After a tasty cup of soup, and a spot of shopping with Unit Editions, came the second in a series of masterclasses taking place throughout the day. This was my chance to get some practical advice from one of Liverpool’s leading design studios, Uniform.

The workshop provided an introduction to Arduino; an open-source electronic prototyping platform that allows users to create what Uniform called ‘Physical Apps.’ After a quick introduction and a showcase of what you can do we were thrown into the deep end. Handed a motherboard, a box of LEDS, resistors and a laptop, the sessions suddenly felt like high-school electronics class all over again. However, with a room full of designers, programmers and creatives, the context was quite different.

It proved a good showcase for a variety of uses for the platform, with Bubblino taking centre-stage: through a simple tweet from anyone in the world the ornament blows bubbles into the room. In a time when we’re so engaged with the internet, Arduino and its developers are giving us the ability to look away from our screens and enjoy the physical. After 15 minutes of tinkering and asking questions of the workshop host, I managed to make two LEDs blink… OK, I admit I’ve got a lot to learn, but the workshop left me bursting with inspiration and ideas.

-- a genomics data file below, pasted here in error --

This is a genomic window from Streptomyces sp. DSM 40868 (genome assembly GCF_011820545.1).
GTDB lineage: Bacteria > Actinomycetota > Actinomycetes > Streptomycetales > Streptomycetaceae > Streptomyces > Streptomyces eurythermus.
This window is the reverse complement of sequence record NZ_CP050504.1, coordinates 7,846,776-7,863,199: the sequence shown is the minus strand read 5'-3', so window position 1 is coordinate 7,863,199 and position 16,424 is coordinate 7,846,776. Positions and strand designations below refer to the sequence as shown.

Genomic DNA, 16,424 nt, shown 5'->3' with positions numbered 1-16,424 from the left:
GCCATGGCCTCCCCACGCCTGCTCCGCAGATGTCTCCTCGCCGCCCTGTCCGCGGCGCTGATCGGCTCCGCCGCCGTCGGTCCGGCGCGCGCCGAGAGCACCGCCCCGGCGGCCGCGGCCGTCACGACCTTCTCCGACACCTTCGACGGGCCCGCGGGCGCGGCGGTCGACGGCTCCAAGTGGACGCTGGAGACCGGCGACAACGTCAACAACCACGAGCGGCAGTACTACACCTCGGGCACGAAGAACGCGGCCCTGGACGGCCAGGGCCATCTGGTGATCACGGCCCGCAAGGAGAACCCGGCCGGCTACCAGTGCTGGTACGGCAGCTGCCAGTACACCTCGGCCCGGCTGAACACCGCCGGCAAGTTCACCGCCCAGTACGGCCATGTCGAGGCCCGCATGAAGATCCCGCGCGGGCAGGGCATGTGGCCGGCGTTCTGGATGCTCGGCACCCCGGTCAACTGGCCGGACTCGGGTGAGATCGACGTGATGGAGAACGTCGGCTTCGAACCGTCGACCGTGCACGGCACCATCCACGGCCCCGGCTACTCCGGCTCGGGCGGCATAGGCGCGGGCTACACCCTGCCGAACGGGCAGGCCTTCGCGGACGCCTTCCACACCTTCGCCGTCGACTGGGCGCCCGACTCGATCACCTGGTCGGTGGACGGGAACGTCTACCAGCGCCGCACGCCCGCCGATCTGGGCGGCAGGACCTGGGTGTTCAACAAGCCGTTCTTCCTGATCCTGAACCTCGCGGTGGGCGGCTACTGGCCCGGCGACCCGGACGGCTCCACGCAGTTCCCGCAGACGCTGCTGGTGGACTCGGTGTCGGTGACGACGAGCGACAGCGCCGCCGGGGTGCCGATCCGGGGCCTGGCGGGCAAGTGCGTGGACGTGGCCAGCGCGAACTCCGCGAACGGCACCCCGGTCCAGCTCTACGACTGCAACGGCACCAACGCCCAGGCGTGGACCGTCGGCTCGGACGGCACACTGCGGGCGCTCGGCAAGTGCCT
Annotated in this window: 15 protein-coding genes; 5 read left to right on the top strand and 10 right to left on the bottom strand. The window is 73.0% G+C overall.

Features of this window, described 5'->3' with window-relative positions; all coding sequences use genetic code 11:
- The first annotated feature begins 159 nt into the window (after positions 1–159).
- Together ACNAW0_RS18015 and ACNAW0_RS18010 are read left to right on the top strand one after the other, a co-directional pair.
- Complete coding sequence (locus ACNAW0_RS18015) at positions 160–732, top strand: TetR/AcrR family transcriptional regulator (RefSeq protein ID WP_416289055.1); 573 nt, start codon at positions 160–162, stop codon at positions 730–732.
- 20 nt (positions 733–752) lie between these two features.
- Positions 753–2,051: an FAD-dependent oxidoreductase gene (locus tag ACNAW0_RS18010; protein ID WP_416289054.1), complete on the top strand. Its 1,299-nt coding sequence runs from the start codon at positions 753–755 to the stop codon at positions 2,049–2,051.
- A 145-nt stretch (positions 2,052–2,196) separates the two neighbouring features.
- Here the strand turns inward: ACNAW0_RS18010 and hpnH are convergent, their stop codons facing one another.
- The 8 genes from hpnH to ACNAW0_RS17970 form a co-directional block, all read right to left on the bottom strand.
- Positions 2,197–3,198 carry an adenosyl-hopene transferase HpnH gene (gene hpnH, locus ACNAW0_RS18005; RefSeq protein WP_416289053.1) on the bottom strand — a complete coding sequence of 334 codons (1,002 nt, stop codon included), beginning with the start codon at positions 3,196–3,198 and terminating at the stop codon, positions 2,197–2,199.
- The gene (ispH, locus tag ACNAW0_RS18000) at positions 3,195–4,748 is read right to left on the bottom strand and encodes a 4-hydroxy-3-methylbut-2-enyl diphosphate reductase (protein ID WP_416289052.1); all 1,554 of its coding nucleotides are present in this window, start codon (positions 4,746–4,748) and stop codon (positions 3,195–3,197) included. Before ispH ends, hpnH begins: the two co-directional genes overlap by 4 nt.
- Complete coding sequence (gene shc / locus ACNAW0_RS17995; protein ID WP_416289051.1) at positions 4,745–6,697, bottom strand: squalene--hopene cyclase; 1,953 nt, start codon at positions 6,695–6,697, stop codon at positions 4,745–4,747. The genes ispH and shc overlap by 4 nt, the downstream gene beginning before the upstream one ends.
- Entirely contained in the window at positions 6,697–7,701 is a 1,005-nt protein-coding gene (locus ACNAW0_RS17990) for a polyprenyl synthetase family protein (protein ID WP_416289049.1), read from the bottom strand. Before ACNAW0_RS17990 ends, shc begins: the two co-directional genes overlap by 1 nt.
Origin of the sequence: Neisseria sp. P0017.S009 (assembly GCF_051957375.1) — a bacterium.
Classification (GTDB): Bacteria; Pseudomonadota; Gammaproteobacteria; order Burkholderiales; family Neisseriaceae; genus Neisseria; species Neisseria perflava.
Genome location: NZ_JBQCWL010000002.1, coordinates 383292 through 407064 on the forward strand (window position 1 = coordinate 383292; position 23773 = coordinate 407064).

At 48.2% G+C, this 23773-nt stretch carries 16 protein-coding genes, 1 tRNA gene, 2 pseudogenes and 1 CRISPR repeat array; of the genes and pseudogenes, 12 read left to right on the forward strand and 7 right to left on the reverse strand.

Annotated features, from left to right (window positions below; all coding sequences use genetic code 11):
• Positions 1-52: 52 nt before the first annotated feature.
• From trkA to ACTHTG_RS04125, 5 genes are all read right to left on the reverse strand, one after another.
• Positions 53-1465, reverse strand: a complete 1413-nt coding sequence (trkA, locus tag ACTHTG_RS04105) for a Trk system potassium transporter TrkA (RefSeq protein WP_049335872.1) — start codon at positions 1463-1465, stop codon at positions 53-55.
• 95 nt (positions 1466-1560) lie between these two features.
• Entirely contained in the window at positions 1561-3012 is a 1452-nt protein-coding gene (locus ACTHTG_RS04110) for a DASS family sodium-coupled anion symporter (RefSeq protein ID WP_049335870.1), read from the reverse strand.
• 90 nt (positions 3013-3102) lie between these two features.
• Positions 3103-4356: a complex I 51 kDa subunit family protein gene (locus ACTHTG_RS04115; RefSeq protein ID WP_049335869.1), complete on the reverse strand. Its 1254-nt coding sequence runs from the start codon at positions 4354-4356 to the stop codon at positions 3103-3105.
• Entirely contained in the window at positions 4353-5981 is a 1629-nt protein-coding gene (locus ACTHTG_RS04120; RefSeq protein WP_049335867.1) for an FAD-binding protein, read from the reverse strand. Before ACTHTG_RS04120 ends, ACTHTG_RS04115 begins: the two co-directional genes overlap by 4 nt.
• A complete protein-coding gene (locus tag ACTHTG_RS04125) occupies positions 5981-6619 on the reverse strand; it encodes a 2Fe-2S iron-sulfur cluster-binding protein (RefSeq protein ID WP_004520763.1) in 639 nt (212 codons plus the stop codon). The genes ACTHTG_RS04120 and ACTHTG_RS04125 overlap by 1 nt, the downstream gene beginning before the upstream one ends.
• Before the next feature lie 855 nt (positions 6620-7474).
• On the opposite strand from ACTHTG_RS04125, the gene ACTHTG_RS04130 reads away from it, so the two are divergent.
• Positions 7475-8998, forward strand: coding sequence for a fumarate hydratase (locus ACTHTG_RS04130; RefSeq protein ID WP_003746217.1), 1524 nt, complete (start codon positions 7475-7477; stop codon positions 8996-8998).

The afternoon brought with it talks from some industry legends in James Jarvis, Simon Manchipp and Lance Wyman. These are guys who have worked with some of the world’s largest and most respected companies, while putting their own unique stamp on branding history; a great chance therefore to delve into the minds of professional creatives.